From: Greg Colvin (gcolvin_at_[hidden])
Date: 2000-11-22 13:07:42
If reference counting is used then shared_ptr vs. explicit should
be just an implementation detail.
From: Peter Dimov <pdimov_at_[hidden]>
> From: "Douglas Gregor" <gregod_at_[hidden]>
> > 3) We have three different sets of semantics for callback copying -
> explicit reference counting (which your implementation uses), shared_ptr
> reference counting (which I use), and cloning (Peter Dimov's function_ptr).
> Cloning is safest (but inefficient), whereas shared_ptr is currently not
> thread-safe and explicit reference counting could easily be made safe. What
> is the goal of the Boost callback library regarding thread safety vs.
> Note that, as Kevlin Henney already pointed out, there's more to
> thread-safety than the reference counting.
> callback<void> c(F());
> callback<void> c2(c);
> // thread 1
> // thread 2, at the same time
> Even in a single thread, the cloning and counted callbacks are different.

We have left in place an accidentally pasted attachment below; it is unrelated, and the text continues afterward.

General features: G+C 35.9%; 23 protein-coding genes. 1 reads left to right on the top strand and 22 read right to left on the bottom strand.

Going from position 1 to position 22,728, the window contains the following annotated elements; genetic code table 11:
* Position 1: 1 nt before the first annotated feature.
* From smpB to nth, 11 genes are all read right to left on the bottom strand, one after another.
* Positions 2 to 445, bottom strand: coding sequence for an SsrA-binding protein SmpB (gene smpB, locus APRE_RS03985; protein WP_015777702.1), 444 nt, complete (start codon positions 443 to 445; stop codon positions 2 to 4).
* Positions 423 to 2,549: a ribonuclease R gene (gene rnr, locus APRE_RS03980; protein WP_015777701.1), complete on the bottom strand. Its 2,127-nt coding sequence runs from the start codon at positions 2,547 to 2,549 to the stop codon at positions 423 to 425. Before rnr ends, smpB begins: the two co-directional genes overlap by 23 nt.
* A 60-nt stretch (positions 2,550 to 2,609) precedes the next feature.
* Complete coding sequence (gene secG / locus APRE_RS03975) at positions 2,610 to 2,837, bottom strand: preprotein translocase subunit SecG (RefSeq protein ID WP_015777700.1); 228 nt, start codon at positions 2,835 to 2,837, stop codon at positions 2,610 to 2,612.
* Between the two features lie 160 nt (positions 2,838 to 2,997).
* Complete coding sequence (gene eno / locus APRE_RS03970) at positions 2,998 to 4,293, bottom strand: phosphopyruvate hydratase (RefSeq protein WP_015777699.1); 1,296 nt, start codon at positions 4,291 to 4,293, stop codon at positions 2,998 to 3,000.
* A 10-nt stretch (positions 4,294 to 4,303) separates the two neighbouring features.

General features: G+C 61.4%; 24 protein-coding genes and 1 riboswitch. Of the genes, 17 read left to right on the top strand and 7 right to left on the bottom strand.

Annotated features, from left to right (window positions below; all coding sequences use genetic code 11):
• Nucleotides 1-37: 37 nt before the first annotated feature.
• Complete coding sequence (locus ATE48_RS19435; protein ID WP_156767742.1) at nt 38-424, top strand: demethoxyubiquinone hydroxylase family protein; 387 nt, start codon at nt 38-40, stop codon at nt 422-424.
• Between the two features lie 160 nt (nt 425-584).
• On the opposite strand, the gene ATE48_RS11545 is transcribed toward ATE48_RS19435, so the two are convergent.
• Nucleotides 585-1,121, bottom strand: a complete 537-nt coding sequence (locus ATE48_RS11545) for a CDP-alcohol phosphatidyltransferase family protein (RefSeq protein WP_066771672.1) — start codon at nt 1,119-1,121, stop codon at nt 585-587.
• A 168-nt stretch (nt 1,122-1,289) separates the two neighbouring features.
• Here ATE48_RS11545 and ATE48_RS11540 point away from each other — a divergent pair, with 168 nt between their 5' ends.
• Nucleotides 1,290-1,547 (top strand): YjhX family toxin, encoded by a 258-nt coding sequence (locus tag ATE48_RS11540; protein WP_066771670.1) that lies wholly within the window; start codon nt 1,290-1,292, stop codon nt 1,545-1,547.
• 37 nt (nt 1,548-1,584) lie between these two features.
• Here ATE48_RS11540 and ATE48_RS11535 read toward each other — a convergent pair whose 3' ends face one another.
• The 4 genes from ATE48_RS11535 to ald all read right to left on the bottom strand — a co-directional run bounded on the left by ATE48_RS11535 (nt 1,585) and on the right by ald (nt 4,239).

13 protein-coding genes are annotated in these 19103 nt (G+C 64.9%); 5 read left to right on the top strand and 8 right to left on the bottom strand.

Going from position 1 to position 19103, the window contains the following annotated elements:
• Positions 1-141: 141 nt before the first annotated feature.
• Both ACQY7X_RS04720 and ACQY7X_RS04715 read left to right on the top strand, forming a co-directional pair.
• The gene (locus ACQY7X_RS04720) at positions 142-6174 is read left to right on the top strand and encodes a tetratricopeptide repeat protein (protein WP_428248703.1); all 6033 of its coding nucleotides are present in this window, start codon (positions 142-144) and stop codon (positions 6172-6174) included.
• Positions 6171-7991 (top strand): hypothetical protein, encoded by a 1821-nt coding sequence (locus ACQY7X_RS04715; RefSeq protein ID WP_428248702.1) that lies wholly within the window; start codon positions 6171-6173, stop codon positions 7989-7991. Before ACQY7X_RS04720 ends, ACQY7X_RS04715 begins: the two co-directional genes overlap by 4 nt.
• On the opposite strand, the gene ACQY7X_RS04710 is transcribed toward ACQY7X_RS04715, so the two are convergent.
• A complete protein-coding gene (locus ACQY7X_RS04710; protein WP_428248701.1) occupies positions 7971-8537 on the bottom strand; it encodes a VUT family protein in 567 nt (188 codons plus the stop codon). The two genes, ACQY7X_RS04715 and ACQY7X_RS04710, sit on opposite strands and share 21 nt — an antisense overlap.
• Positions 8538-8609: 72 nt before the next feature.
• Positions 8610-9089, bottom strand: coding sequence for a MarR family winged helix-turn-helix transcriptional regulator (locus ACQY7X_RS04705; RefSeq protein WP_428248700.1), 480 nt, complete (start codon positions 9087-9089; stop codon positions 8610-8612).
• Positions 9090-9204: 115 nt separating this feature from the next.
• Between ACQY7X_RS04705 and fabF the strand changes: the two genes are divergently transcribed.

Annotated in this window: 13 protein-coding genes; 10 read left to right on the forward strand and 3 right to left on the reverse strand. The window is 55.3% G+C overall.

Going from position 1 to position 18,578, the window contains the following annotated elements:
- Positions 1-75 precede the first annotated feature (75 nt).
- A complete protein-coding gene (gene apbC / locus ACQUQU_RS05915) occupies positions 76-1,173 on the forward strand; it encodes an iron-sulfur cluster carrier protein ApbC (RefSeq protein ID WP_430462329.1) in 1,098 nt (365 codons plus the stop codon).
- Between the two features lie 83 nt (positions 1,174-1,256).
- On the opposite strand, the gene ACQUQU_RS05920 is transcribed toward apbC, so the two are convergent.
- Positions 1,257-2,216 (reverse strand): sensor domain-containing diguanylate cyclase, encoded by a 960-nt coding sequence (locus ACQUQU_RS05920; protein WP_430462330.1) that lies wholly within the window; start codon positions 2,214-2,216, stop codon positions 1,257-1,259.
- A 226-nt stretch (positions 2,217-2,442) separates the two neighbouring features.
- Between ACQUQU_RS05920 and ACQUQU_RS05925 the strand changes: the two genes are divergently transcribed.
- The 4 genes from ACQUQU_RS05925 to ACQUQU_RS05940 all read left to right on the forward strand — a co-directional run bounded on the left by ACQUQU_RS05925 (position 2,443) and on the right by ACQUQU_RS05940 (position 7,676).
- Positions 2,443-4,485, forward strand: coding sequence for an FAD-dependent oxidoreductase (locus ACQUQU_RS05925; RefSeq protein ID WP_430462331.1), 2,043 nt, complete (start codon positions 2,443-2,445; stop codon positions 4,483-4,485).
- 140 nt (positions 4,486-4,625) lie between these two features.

> It's not only a thread-safety vs. efficiency tradeoff.
> We'll have to decide which behavior we need. Is the efficient copy so
> important? Callbacks are rarely copied, in my opinion. However, a reference
> counted callback has the nice property that its copies are exactly
> equivalent even when the pointed-to function object has state; some STL
> algorithms require this.
> Of course there's always the option of supplying both. :-)
> > 4) Making callback an AdaptableBinaryFunction is a good idea...
> Is it? I've never used the AdaptableBinaryFunction concept. Neither function
> pointers nor lambda/expression.hpp generated function objects are
> The concept was useful back at the time when the STL was designed (no
> partial specialization) but we have traits and other techniques available
> Peter Dimov
> Multi Media Ltd.
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